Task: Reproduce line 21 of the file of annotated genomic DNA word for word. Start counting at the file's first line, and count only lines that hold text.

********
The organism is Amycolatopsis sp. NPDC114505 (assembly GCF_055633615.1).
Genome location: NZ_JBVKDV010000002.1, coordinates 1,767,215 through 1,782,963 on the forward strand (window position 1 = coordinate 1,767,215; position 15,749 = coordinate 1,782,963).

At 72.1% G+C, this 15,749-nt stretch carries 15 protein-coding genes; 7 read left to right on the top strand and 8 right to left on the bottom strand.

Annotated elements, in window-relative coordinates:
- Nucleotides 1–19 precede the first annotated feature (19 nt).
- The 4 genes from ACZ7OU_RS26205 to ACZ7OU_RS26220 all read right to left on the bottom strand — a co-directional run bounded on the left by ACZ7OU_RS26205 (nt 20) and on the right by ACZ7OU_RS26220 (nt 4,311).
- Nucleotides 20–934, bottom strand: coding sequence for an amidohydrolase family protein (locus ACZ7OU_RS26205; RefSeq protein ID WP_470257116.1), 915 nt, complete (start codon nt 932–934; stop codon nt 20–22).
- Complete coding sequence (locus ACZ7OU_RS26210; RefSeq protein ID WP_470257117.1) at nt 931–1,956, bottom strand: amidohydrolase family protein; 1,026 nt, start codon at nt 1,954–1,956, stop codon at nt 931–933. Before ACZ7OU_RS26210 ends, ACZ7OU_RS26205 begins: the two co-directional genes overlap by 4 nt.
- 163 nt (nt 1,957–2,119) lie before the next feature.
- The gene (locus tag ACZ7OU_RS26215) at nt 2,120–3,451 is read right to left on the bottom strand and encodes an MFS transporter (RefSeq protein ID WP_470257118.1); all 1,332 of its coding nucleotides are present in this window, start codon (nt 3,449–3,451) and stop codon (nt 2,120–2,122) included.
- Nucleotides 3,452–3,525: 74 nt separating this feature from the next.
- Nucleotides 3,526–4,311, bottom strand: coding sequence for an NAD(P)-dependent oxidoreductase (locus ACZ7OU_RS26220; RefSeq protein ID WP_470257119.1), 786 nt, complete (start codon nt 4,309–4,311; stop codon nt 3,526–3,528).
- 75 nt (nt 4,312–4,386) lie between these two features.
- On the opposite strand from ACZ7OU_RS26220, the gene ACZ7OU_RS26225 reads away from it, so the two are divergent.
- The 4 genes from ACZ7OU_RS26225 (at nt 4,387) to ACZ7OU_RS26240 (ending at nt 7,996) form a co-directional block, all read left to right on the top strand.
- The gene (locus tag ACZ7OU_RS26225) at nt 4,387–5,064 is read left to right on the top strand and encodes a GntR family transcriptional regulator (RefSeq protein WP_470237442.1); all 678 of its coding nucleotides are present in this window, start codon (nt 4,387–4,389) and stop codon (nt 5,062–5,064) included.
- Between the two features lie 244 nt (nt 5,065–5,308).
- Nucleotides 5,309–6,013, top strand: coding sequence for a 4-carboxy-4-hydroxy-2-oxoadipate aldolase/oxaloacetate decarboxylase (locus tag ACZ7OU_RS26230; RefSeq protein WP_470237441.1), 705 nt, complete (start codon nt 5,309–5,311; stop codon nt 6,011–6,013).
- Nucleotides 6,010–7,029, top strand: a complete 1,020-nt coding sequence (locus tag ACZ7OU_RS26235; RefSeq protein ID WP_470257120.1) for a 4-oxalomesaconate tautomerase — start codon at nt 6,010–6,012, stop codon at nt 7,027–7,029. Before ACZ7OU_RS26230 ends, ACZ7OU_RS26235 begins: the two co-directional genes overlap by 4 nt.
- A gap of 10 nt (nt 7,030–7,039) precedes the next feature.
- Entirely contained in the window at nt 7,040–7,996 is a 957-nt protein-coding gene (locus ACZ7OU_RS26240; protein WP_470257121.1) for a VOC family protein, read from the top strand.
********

- Entirely contained in the window at nt 7,040–7,996 is a 957-nt protein-coding gene (locus ACZ7OU_RS26240; protein WP_470257121.1) for a VOC family protein, read from the top strand.